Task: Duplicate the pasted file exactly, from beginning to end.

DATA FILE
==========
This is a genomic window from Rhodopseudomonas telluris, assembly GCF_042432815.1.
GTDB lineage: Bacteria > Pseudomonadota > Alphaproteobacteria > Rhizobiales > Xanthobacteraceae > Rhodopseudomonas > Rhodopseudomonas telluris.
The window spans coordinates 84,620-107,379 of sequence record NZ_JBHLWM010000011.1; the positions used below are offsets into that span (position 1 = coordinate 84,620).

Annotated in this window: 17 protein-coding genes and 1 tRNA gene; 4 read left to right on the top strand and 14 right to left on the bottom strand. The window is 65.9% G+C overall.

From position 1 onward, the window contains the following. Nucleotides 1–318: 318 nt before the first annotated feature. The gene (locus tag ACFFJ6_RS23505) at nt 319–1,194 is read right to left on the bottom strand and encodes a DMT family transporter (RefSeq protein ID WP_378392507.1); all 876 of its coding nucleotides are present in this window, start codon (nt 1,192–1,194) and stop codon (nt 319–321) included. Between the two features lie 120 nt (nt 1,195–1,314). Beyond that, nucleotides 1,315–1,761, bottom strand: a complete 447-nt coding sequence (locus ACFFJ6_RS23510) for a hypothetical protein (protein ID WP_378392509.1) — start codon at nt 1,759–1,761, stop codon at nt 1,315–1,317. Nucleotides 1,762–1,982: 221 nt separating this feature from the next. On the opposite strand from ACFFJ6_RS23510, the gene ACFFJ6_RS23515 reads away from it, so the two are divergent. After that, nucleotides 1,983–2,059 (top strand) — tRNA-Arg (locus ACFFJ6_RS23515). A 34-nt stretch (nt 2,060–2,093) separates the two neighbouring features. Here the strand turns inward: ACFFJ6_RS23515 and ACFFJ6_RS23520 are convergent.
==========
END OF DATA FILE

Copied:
This is a genomic window from Rhodopseudomonas telluris, assembly GCF_042432815.1.
GTDB lineage: Bacteria > Pseudomonadota > Alphaproteobacteria > Rhizobiales > Xanthobacteraceae > Rhodopseudomonas > Rhodopseudomonas telluris.
The window spans coordinates 84,620-107,379 of sequence record NZ_JBHLWM010000011.1; the positions used below are offsets into that span (position 1 = coordinate 84,620).

Annotated in this window: 17 protein-coding genes and 1 tRNA gene; 4 read left to right on the top strand and 14 right to left on the bottom strand. The window is 65.9% G+C overall.

From position 1 onward, the window contains the following. Nucleotides 1–318: 318 nt before the first annotated feature. The gene (locus tag ACFFJ6_RS23505) at nt 319–1,194 is read right to left on the bottom strand and encodes a DMT family transporter (RefSeq protein ID WP_378392507.1); all 876 of its coding nucleotides are present in this window, start codon (nt 1,192–1,194) and stop codon (nt 319–321) included. Between the two features lie 120 nt (nt 1,195–1,314). Beyond that, nucleotides 1,315–1,761, bottom strand: a complete 447-nt coding sequence (locus ACFFJ6_RS23510) for a hypothetical protein (protein ID WP_378392509.1) — start codon at nt 1,759–1,761, stop codon at nt 1,315–1,317. Nucleotides 1,762–1,982: 221 nt separating this feature from the next. On the opposite strand from ACFFJ6_RS23510, the gene ACFFJ6_RS23515 reads away from it, so the two are divergent. After that, nucleotides 1,983–2,059 (top strand) — tRNA-Arg (locus ACFFJ6_RS23515). A 34-nt stretch (nt 2,060–2,093) separates the two neighbouring features. Here the strand turns inward: ACFFJ6_RS23515 and ACFFJ6_RS23520 are convergent.